Wednesday, May 5, 2010

Water Water Everywhere & Not A Drop To Drink

I get e-mail:
Friends –
The message to our fellow citizens regarding the seriousness of the water depletion issue is not sinking in, so to speak. The Metro Water Services Department typically maintains surplus water supplies in excess of 60%. Within the past 72 hours, that level has been depleted to 37% and consumption continues. As stated below, last year at this time, Nashvillians used 81.64 million gallons of water. Yesterday, they used 79.33 million gallons. A whopping 3% reduction. And we still have only one (1) treatment facility (Omohundro) in operation.
Simply put, we cannot continue to use water at current consumption levels or we will be forced to resort to bottled water.
Perhaps you have co-workers who showed up showered, shaved and blow-dried today.  Please let them know the urgency of our current situation and remind them to cut by at least half their water usage rates.  
Remember those scenes in Batman where no one could wear make-up because Jack Nicholson had poisoned it? We’ll look like that for a few days. 
Mike Jameson
Metro Council, 6th District

We seem to be getting mixed messages about the city’s water issue. On the one hand, I heard of someone who pressure washed their walkway this week -- as if water were abundant (the clean kind, at least). On the other hand, Metro Water chief Scott Potter yesterday lamented the growing sense of panic causing people to fill their bathtubs, just in case of a shortage.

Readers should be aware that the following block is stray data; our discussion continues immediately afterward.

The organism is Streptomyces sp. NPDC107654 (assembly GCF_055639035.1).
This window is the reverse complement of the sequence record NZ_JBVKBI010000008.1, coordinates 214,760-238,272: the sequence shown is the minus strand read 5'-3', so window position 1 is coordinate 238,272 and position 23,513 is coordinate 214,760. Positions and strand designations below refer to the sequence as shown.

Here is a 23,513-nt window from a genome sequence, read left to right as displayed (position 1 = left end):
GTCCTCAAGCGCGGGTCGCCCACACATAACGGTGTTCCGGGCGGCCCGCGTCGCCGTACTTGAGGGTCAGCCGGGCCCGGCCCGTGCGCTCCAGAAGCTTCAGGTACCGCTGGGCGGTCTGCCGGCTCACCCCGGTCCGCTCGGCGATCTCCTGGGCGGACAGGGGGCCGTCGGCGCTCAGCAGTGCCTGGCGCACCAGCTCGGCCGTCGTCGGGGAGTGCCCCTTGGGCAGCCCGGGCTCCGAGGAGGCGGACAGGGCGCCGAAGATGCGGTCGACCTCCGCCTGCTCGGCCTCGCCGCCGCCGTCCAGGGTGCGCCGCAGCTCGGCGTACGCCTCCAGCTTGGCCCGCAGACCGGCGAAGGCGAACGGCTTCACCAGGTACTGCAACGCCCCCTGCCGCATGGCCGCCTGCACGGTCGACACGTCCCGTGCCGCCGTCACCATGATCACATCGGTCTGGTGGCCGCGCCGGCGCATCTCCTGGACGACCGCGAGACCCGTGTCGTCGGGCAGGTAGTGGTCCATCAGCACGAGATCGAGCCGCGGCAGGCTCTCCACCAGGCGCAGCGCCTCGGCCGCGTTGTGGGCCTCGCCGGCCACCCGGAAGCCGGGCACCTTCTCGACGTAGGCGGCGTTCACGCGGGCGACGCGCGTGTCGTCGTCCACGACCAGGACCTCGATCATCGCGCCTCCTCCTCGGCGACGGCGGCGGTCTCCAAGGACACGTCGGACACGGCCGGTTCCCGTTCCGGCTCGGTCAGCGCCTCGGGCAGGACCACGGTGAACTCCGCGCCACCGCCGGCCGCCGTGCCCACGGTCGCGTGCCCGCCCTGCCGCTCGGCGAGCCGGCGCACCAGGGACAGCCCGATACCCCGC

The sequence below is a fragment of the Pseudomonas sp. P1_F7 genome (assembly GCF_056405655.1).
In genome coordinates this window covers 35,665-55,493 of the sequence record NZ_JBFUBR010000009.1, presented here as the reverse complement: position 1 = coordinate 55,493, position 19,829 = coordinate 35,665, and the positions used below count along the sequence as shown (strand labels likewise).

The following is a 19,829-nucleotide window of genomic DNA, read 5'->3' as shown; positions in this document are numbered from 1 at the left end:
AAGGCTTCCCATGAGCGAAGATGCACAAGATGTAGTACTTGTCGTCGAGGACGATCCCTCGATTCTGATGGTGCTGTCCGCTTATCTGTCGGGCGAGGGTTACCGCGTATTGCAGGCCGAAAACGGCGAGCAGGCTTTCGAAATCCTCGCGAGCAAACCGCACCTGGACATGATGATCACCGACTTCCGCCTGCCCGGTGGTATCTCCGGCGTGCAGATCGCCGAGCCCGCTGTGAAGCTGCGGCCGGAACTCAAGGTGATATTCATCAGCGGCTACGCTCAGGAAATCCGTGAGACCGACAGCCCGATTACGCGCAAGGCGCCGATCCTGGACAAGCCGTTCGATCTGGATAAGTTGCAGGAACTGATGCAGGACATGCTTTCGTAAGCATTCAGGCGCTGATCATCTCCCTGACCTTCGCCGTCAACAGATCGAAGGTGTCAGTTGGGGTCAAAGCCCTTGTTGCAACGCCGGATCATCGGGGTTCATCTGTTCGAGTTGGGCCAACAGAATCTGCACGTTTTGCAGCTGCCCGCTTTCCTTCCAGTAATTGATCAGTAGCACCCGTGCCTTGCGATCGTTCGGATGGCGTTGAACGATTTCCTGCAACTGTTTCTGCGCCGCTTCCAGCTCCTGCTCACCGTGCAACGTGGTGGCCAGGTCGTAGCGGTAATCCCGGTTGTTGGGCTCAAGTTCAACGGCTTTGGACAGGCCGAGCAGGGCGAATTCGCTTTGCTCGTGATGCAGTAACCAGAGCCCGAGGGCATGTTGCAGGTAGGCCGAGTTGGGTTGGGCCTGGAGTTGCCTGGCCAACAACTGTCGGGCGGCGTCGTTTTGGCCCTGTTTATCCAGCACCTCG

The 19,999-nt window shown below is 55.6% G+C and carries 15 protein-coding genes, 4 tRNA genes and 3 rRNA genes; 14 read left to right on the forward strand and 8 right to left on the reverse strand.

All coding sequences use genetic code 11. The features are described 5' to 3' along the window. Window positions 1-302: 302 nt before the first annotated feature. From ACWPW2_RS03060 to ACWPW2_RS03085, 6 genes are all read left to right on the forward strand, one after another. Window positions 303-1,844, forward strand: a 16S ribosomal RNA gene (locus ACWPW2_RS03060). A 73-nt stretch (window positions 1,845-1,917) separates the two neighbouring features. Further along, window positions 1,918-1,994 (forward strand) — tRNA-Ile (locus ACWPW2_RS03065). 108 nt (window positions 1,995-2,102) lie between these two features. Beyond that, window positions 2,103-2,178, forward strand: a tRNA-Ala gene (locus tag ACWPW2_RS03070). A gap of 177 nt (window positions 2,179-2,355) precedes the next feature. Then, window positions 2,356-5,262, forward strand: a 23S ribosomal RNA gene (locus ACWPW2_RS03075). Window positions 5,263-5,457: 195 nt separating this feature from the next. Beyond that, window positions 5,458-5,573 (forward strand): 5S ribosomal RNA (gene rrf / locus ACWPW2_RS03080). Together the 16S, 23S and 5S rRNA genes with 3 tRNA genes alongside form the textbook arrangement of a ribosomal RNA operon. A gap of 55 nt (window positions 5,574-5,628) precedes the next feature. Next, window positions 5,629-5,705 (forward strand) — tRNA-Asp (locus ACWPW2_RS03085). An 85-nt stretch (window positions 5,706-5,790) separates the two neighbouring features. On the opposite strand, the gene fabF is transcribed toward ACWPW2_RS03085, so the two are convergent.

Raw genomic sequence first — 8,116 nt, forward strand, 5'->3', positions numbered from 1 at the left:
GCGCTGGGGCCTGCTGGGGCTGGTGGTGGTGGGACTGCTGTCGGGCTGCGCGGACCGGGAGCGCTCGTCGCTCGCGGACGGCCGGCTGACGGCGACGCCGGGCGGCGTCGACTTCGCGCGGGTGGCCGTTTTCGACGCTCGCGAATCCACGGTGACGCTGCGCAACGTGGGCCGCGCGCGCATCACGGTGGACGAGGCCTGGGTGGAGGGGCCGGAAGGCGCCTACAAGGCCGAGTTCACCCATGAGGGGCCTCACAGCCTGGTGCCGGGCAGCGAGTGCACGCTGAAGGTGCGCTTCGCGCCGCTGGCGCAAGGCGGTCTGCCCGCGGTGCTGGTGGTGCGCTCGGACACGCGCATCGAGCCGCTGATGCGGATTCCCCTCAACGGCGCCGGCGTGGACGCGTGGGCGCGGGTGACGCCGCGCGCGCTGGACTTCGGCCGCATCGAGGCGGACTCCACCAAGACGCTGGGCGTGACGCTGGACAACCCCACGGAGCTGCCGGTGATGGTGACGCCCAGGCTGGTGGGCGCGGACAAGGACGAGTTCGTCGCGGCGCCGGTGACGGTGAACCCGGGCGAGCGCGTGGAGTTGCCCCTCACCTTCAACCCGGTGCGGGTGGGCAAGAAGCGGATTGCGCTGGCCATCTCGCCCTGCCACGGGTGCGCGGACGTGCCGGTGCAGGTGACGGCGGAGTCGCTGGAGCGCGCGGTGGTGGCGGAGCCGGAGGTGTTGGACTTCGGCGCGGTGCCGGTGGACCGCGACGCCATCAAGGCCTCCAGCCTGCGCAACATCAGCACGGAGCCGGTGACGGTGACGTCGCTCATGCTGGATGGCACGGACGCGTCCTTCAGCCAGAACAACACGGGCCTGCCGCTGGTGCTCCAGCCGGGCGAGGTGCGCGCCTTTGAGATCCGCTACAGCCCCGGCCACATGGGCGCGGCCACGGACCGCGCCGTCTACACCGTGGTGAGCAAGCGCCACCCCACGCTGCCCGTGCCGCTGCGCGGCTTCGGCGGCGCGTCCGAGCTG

Neither of these is helpful, folks. Are we so allergic to the word “conservation” in this city that we either willfully ignore the call to conserve, or try to hoard supplies for an expected shortage? C’mon Nashville. You’re better than that.

Here’s what we did in Los Angeles in the ‘70s during the massive drought:

• “If it’s yellow, let it mellow. If it’s brown, flush it down.” I don’t think I need to add any more to that.

• If it involves a hose, don’t do it right now. That means no watering gardens (unless you’re like me and have a rain barrel) or washing cars. It’s just for a few days and nothing will die in that time.

• Restaurants should stop serving those glasses of water no one drinks, except on request. It will save loads on dishwashing.

• Do without laundry--wear those jeans one extra day, if possible.

• Showers every other day or, if you can’t do that, turn the shower on just to get wet and rinse off; turn it off while soaping up. Ditto with teeth brushing: don’t leave the faucet on, running into the sink.

Just a few ideas, I’m sure y’all can think of some more.